Providing learning opportunities at the right time to the right employees and making sure they contain the right materials is not a new concept. Just recently through my involvement with the eLearning Network, I have been fortunate to be a mentor for a person over in the UK.
Mentoring is an intriguing and increasingly common approach to development, and exists informally in almost every organization. Some organizations capitalize on this principle, encourage the practice, and develop formal guidelines. My understanding is that a mentor is someone who helps other individuals with their career development. Specifically, mentors teach, guide, advise, counsel, and supervise, as well as serve as role models and typically the mentor is in the same department, division, plant, or location as the person being mentored.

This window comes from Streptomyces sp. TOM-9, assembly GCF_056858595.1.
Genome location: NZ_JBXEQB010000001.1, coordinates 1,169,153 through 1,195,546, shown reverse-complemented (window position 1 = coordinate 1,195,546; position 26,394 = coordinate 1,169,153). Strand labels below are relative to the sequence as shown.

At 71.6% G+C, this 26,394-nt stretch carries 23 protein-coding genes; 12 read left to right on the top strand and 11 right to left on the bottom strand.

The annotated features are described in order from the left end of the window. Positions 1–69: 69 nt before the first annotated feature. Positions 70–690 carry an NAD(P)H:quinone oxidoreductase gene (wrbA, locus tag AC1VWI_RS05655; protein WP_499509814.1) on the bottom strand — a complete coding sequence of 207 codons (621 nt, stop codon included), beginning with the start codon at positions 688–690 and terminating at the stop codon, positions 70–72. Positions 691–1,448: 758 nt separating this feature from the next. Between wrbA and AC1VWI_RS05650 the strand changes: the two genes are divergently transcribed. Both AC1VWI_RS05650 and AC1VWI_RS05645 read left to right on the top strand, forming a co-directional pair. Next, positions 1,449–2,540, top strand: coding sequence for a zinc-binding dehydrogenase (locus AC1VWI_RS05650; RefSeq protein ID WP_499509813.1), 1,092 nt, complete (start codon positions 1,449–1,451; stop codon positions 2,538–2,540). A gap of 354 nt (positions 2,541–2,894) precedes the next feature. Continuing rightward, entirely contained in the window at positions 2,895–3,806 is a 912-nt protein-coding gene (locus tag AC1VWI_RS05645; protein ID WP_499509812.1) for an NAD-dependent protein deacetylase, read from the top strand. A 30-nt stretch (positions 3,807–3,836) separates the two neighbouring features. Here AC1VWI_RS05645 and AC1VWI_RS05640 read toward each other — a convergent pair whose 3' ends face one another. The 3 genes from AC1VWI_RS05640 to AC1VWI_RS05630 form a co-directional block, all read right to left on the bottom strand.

Mentoring requires establishing a relationship with an experienced, influential professional, internal or external to the organization. For the relationship to be productive, there must be a good match between the mentor and the mentee.
From my experience, both must be willing participants in the process and an awareness of what constitutes good mentoring will allow many managers to utilize their daily interactions to develop employees. I hope I can help my mentee with his goals and requirements, so far it is going well.